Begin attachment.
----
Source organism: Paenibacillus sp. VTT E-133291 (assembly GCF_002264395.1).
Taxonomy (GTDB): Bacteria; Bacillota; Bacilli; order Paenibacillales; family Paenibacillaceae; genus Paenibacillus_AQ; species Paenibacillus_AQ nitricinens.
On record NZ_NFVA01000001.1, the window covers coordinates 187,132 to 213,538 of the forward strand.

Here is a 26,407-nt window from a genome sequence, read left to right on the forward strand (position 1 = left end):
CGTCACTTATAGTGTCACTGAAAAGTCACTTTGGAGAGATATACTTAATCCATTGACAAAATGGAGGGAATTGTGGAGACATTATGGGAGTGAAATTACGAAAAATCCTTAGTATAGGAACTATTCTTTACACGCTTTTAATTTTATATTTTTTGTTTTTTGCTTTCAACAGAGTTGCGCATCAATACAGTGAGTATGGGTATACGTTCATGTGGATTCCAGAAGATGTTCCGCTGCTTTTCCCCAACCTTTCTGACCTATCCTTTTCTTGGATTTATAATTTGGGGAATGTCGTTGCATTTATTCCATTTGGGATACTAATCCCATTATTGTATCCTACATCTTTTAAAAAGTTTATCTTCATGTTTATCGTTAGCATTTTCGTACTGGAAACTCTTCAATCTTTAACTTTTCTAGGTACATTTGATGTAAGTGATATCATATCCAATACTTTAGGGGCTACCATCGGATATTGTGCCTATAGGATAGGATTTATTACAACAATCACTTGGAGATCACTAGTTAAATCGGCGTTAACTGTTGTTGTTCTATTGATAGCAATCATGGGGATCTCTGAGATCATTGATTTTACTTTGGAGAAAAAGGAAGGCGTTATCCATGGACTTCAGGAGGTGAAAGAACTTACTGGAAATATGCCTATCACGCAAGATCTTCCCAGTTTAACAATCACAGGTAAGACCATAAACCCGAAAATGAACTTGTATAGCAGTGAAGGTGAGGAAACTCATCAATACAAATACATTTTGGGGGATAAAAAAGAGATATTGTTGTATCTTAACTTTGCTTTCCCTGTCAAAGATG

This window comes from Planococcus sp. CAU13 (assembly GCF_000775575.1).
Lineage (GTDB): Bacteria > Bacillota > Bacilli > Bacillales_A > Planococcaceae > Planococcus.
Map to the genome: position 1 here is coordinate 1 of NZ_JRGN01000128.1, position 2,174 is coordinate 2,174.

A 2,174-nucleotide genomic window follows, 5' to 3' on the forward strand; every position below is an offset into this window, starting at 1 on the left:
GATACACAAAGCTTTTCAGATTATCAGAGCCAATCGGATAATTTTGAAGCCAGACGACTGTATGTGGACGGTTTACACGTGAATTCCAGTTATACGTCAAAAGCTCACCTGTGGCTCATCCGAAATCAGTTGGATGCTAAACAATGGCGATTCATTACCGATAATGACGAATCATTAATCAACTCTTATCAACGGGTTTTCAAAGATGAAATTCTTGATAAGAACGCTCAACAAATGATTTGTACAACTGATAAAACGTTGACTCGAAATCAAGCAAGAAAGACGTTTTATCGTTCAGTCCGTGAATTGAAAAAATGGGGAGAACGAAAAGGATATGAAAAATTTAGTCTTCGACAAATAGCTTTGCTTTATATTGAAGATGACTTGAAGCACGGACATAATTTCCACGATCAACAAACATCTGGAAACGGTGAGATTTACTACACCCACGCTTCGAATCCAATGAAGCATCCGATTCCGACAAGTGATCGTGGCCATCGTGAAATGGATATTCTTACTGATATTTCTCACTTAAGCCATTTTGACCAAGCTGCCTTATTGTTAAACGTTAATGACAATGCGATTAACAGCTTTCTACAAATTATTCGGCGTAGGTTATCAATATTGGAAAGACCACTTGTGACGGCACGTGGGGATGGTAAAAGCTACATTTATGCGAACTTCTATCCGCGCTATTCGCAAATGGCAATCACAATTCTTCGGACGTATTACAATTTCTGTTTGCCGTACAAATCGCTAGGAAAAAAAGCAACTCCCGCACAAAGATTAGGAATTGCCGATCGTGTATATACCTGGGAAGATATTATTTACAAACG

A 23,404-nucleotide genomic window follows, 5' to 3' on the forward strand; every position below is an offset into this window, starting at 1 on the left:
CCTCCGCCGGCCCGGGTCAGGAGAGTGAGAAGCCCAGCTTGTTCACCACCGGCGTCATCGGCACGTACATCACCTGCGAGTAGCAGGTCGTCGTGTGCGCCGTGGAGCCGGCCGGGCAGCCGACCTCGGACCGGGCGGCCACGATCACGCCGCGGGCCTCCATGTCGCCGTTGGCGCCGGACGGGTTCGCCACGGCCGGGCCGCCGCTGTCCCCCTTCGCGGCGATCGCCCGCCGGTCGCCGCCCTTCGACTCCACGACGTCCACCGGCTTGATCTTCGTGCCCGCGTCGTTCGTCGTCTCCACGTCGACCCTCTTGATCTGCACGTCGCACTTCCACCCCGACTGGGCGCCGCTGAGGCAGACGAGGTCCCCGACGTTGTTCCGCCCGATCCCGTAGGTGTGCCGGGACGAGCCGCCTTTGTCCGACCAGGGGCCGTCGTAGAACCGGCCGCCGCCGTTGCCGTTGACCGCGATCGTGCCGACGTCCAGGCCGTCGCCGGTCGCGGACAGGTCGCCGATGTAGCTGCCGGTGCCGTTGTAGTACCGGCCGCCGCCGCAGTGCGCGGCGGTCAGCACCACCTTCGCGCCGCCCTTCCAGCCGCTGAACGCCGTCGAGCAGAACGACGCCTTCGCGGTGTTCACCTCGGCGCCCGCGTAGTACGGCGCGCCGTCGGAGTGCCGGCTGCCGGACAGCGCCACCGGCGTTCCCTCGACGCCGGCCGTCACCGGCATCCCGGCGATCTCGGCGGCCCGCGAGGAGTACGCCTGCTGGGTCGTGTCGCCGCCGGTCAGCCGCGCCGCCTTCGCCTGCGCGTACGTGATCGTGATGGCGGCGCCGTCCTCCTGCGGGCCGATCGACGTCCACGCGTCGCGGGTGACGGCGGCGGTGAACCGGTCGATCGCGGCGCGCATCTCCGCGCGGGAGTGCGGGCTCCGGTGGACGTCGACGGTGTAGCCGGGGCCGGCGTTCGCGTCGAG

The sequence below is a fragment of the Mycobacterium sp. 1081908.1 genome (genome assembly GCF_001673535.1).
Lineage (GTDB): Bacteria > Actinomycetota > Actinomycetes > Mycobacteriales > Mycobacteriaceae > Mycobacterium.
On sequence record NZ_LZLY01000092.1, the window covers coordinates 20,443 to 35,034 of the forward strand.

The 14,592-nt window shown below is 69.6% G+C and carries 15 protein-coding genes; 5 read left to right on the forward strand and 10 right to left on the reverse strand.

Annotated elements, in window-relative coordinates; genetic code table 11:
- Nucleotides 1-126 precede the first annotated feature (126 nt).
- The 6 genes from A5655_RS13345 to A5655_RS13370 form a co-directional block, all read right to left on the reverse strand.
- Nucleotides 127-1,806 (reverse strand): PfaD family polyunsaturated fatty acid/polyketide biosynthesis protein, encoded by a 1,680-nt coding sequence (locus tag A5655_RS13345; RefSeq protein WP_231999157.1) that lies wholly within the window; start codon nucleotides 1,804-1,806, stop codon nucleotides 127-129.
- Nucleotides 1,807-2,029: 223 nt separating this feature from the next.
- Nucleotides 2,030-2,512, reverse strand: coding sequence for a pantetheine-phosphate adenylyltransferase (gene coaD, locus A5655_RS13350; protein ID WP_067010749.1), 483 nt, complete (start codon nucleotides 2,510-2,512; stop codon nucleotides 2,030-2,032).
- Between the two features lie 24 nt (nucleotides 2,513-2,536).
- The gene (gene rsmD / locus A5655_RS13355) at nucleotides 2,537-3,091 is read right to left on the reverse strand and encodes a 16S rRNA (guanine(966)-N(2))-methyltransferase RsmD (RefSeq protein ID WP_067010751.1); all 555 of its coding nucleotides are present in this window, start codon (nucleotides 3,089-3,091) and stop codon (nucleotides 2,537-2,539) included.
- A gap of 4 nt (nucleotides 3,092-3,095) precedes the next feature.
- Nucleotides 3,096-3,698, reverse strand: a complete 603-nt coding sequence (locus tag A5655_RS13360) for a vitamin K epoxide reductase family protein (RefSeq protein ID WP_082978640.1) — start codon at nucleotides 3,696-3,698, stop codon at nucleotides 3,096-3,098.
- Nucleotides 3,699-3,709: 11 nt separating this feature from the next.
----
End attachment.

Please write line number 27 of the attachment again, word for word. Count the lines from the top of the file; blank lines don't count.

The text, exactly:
- Nucleotides 3,699-3,709: 11 nt separating this feature from the next.